You will notice that the organization of the chapters follows Bjarne's, but I do repeat the exercise statements (of course). That makes the book somewhat stand-alone, but I think it really benefits a lot from having The C++ Programming Language by its side. Note in particular that my book is not a reference or a complete tutorial (whereas Bjarne's is). Instead, I think it's a good way to practice C++ skills and compare ideas.
I have tried to select exercises covering a broad range of topics and ranging from the very basic to the pretty advanced. Some exercises are solved in half a page, others require over a dozen pages. Often I exploit the new power of the C++ standard library, but many core language idioms are illustrated as well. The book was written in 1997 and early 1998 as the ISO/ANSI C++ committee wrapped up its work. As a result, you'll find that the code fragments conform to that standard. One of the early chapters gives some suggestions on how to deal with C++ compilers that are not quite up to the standard yet, and several exercises that use some of the newer features mention that too.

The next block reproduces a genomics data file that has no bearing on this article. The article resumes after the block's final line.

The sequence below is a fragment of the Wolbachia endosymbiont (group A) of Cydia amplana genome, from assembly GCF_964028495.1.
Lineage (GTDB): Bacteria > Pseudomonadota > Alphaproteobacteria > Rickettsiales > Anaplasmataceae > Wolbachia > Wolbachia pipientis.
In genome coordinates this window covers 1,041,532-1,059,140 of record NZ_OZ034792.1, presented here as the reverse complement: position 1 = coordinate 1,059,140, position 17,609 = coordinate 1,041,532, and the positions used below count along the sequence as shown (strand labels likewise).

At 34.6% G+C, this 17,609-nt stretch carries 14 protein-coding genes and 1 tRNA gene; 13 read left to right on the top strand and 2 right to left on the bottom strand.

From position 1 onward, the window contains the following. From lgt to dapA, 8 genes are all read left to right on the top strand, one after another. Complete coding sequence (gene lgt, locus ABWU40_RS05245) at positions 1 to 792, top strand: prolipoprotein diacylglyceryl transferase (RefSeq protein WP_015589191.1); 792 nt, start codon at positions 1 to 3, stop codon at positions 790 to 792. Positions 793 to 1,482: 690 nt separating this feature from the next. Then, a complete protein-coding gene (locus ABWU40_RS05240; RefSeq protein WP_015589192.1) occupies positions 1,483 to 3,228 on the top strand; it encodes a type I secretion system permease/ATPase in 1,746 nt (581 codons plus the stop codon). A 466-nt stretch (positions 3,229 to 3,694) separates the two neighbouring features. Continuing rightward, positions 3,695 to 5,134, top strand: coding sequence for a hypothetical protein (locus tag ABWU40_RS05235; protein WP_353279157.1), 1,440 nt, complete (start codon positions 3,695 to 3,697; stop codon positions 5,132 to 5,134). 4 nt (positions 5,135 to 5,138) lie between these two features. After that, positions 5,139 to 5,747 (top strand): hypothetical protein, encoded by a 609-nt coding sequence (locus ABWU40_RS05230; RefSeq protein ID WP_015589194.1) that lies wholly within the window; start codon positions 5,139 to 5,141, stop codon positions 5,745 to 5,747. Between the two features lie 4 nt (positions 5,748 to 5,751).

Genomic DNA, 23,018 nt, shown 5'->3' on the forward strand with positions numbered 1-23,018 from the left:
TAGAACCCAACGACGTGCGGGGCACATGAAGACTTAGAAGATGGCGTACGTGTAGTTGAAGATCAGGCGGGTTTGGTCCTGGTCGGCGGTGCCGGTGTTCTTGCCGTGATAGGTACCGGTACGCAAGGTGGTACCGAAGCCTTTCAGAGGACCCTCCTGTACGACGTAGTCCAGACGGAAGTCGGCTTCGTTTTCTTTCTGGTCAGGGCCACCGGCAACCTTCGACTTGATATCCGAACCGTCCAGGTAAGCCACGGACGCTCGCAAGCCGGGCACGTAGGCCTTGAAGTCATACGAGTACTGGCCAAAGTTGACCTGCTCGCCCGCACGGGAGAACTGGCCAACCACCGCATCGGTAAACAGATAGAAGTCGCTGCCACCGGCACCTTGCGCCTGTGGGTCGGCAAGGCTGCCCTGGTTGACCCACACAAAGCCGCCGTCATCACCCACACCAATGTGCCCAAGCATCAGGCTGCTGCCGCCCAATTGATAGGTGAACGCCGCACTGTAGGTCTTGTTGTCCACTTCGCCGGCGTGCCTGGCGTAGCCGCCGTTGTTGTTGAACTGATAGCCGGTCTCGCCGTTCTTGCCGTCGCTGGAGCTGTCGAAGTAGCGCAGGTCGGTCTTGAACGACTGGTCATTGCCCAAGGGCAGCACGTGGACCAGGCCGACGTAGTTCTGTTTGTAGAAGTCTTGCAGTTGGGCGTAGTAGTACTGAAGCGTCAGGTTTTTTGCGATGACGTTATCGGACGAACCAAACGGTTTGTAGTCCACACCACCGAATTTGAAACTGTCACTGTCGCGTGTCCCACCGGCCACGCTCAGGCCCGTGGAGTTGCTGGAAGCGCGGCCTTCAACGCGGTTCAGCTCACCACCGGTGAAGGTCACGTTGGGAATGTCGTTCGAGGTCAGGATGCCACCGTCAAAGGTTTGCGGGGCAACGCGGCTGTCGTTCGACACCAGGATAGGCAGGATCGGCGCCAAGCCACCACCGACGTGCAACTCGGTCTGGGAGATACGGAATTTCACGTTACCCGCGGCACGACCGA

On-line book reviews are available from the ACCU (this UK site has many good resources for programmers) and from Dev-X (membership required, but it is free.) A written review appeared in ";login:". (Yes, all reviews are flattering but I swear I didn't bribe or threaten anyone ;-)
Source code is provided on the Addison-Wesley site (free). You can also order the book there.